The headlong rush into platform dependency is less easy to forgive. Despite regular warnings about the negative impact a growing reliance on platform publishing might have, publishers terrified that they might just miss out on the next big thing, went all in.
A couple of weeks after Facebook launched Instant Articles in May 2015, Emily Bell was raising questions about the risk of ‘losing the paths’ between stories and readers and giving up control of audience data and revenue. By the following June, she was reporting Tow Center research that showed leading US publishers pushing content out over an average of 19 platforms.
Less than three years later, the Golden Goose has become Golem, with Facebook ditching publishers to save its precious network.
Despite the general shock that followed last month’s algorithm announcements, the writing has been on the wall for a while. Facebook referral traffic has been dropping and Instant Articles has been ditched by more than half of its launch partners including Cosmopolitan, National Geographic, Rolling Stone, The Guardian and The New York Times.
No one is calling for a complete retreat from platform publishing. Even Facebook will continue to be an important channel for reaching people. As Conde Nast’s Wolfgang Blau says, “It remains the world‘s most powerful distributor of that most precious of resources called attention.”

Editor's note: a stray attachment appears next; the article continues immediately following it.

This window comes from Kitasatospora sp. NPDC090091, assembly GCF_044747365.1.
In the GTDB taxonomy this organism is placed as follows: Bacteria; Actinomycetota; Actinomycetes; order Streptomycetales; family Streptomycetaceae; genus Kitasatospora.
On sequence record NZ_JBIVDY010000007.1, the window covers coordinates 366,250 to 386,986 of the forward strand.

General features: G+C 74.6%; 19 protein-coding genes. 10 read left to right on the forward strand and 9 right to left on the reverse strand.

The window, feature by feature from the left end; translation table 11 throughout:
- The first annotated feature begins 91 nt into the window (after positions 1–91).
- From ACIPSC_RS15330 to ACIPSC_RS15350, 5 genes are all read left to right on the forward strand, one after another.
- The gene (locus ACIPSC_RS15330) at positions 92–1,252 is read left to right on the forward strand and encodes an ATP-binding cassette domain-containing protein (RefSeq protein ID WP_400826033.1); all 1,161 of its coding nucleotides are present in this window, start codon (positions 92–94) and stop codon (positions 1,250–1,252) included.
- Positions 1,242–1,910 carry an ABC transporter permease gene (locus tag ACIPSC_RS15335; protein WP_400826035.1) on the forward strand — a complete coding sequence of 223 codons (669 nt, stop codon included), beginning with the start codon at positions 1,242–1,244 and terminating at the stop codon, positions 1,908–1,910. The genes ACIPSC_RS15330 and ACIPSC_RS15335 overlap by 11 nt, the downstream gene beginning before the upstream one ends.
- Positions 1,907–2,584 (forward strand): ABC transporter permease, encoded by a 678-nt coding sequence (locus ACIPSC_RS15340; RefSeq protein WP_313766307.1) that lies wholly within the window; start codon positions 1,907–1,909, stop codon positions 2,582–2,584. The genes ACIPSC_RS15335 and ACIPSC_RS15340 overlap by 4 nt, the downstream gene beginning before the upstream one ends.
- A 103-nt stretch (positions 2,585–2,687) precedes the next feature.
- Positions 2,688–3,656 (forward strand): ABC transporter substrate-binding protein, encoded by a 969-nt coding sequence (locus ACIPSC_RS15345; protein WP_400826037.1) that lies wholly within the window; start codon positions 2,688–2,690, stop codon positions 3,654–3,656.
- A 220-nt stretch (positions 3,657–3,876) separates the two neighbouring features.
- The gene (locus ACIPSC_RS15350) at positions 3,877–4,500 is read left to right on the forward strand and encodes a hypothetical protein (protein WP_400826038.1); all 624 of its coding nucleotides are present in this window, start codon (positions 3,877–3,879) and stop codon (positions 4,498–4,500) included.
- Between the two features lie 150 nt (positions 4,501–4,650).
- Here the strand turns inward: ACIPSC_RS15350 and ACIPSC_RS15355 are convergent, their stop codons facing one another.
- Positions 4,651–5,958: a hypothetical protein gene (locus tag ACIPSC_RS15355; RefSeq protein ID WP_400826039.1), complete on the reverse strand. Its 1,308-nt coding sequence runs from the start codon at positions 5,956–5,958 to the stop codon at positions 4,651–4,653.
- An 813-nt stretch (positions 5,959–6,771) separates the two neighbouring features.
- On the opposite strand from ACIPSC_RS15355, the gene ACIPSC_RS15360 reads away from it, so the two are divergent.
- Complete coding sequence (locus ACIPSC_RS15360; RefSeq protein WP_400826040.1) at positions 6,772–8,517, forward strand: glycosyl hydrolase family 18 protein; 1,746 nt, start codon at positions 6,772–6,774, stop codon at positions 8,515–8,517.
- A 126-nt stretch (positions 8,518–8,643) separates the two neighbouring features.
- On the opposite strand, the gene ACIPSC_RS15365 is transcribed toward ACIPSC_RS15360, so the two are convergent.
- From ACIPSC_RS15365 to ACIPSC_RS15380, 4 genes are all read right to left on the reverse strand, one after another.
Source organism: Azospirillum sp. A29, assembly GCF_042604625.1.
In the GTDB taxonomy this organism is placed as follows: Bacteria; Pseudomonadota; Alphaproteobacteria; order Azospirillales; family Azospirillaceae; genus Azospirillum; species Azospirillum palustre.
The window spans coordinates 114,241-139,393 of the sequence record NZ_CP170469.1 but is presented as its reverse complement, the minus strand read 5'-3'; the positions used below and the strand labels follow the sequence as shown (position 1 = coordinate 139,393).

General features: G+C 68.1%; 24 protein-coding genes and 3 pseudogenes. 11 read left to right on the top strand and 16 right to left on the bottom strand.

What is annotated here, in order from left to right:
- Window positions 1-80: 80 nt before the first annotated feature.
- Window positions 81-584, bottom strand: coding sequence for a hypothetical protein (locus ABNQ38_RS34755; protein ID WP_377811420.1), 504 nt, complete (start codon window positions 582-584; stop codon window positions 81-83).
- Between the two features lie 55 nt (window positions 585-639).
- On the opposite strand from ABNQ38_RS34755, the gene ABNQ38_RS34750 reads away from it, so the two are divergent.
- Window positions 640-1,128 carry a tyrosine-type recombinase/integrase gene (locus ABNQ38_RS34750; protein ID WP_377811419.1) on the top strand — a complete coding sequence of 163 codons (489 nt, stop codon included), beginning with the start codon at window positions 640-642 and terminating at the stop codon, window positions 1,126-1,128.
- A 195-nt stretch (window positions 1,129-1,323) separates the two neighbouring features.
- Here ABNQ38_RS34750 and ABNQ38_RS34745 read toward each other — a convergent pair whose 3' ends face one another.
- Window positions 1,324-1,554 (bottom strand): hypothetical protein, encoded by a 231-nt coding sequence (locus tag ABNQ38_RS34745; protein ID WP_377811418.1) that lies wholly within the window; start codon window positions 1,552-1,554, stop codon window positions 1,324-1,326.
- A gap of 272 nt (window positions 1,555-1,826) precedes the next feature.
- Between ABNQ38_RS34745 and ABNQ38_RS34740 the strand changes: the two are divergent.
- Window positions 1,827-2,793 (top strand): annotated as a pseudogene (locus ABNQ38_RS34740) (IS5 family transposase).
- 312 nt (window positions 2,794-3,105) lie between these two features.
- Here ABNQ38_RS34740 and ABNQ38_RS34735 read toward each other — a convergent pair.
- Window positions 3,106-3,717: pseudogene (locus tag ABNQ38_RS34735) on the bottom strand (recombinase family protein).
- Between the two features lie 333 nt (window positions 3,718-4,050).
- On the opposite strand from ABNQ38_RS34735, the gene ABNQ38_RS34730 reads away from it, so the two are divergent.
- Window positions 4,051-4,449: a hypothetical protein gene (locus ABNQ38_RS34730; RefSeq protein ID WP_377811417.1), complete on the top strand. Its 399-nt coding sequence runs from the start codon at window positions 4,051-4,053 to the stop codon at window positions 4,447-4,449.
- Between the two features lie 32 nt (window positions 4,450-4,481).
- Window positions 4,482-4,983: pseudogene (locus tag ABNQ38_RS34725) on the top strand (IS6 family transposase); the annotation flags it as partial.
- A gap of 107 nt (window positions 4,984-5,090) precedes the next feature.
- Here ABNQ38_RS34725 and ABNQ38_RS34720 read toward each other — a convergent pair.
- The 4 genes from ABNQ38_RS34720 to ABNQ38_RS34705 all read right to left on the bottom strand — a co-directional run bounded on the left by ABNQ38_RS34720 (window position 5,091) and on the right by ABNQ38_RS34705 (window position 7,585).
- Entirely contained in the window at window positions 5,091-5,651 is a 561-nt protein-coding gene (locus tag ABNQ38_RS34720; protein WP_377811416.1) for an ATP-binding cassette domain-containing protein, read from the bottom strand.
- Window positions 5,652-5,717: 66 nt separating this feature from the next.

But magazine publishers need to get much clearer on what they want from their platform partners.
Audience development consultant Ned Berke says if you are chasing subscriptions, you need to facilitate sign ups. If you’re looking for new readers, optimise sharing. If it’s loyalty you’re after, encourage commenting.
Facebook’s shift in focus has been a huge reality-check, and is equally a huge opportunity for magazine publishers to press the reset button. They now need to point their operations away from dreams of global domination and toward a more sustainable, magazine-scale future.
For Nicholas Thomson at Wired that’s about building a more “stable financial future” around content that people will pay for. He said advertising skews publishers’ incentives towards content that will attract readers but is dirt cheap to produce, “slideshows, rehashed news and clickbait”.
He explained, that with a subscription or paywall model, “You’re trying to build a really deep relationship with your reader. You do want as many readers as possible. You do want people to come frequently. But what you really want them to do is love your stories.”
Post-platform publishers need to respect the value in their brands, their content, their people and get busy rebuilding direct relationships with their audiences.
For magazine publishers that desperately want to retake control of their own destiny but are terrified that abandoning platform scale they will miss out on future reach and revenues, I offer the advice of Winnie the Pooh.
“You're braver than you believe, and stronger than you seem, and smarter than you think.”
“Once a philosopher twice a pervert.”
* This is the first of what will be a regular contribution from Peter. Peter will also be one of the speakers at our very first FIPP Insider in Helsinki in March. See more about FIPP Insider Helsinki at fippinsider.com and/or learn more about the FIPP Insider series here.